A well written review will explore the positive and negatives in a story.  It will be balanced and show how the good and the bad weigh in evenly and make a complete story.  The review will also explore how the story fits into the existing genre, how it changes the rules or how it blends in perfectly, becoming one with its genre.  But most of all, the review will NOT do harm to the story or the author.

I don’t care how much I read or learn, I may not always understand what an author intended in a story. Does that make the story inferior?  No, it doesn’t. Unless, of course, the story is so dreadfully written that it makes no sense at all.  Even then, you don’t go off on it.  You just say “Perhaps I’m not the target audience for this story.”  You get the point.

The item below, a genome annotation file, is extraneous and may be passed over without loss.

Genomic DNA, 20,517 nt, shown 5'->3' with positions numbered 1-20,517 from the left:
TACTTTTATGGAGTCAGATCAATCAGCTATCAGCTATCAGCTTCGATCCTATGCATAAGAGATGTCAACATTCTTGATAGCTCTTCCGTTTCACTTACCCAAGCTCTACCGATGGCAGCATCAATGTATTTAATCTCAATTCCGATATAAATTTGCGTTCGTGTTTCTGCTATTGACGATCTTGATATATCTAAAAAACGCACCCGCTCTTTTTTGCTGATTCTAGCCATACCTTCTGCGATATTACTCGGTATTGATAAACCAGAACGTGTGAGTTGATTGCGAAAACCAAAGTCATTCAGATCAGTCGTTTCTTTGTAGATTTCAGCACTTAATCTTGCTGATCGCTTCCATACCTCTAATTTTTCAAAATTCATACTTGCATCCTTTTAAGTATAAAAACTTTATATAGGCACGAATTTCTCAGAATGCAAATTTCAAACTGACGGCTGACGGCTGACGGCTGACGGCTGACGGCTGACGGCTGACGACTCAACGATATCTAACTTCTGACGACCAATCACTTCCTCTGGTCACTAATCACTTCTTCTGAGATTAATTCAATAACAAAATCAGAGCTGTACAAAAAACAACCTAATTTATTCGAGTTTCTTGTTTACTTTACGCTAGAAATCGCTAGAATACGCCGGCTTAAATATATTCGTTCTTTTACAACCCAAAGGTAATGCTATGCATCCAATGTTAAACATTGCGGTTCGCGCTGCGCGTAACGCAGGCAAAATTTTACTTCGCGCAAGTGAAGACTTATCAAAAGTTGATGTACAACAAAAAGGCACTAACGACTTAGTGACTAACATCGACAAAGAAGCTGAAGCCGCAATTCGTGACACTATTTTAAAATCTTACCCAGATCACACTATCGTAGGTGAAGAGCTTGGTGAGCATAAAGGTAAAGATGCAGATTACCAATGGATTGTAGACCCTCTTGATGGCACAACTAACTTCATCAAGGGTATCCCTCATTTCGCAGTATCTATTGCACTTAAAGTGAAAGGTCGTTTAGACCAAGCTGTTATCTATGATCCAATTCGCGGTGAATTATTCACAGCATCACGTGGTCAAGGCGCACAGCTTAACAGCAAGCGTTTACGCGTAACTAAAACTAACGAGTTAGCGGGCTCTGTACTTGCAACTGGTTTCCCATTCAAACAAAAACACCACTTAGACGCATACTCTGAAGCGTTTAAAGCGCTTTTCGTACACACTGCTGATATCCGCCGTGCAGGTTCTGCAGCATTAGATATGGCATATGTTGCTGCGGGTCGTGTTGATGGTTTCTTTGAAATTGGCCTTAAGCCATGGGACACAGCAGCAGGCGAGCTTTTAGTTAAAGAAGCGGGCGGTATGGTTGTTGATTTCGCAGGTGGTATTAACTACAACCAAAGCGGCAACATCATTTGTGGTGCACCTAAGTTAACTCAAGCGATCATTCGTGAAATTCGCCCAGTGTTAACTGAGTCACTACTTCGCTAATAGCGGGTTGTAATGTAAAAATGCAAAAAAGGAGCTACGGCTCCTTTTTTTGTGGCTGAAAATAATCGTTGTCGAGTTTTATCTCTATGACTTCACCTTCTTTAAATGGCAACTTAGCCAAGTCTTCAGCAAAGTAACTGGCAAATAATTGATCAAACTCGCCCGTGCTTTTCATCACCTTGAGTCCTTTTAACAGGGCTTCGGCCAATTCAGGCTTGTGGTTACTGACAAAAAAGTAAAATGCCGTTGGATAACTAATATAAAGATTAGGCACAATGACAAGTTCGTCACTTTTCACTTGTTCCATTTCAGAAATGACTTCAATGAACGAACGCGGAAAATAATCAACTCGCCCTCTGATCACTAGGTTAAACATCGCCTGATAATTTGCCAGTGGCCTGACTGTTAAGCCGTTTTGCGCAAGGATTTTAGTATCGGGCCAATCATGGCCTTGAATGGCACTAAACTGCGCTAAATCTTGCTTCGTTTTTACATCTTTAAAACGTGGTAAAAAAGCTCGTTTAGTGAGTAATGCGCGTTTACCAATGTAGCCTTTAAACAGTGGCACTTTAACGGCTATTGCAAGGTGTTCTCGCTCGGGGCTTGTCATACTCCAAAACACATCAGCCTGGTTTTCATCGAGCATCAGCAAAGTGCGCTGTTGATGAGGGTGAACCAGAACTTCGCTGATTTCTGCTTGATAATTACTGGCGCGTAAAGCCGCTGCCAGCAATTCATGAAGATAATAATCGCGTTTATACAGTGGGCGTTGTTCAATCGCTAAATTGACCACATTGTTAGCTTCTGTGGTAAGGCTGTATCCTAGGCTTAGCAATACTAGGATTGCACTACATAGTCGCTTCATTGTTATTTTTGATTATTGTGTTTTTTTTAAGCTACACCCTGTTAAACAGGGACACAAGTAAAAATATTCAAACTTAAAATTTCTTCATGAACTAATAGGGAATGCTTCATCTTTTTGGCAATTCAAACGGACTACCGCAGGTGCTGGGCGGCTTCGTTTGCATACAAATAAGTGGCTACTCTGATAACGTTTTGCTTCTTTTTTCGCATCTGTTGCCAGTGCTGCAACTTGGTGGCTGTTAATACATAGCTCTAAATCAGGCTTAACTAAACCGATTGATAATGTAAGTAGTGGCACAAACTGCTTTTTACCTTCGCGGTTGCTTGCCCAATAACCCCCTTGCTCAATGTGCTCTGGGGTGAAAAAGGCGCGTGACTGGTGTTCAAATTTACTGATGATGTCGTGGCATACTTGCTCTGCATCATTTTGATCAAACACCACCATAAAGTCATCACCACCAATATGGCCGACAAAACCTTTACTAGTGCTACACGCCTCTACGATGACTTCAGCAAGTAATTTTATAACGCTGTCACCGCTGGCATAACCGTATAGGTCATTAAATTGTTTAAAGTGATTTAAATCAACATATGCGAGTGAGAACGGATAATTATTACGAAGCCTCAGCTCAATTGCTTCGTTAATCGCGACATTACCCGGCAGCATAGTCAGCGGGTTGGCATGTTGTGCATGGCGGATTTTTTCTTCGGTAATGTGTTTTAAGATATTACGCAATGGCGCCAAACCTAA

Reviewing a story based on spelling errors and grammar mistakes is amateurish.  Unless, of course, you’re reading a book that is filled with grammar and spelling problems enough that it destroys your ability to read it. Most reviewers are working with Advance Reader Copies (aka ARCs) that are filled with spelling errors, grammar mistakes, and in some cases, entire pages missing, so in those cases we cannot even mention it because its not the finished work.  The ARC for Andrew Mayer’s The Falling Machine was page after page of bad spelling, incorrect words, and jumbled up grammar.  But I couldn’t judge it on that, since it wasn’t the official release (which, by the way, is much better).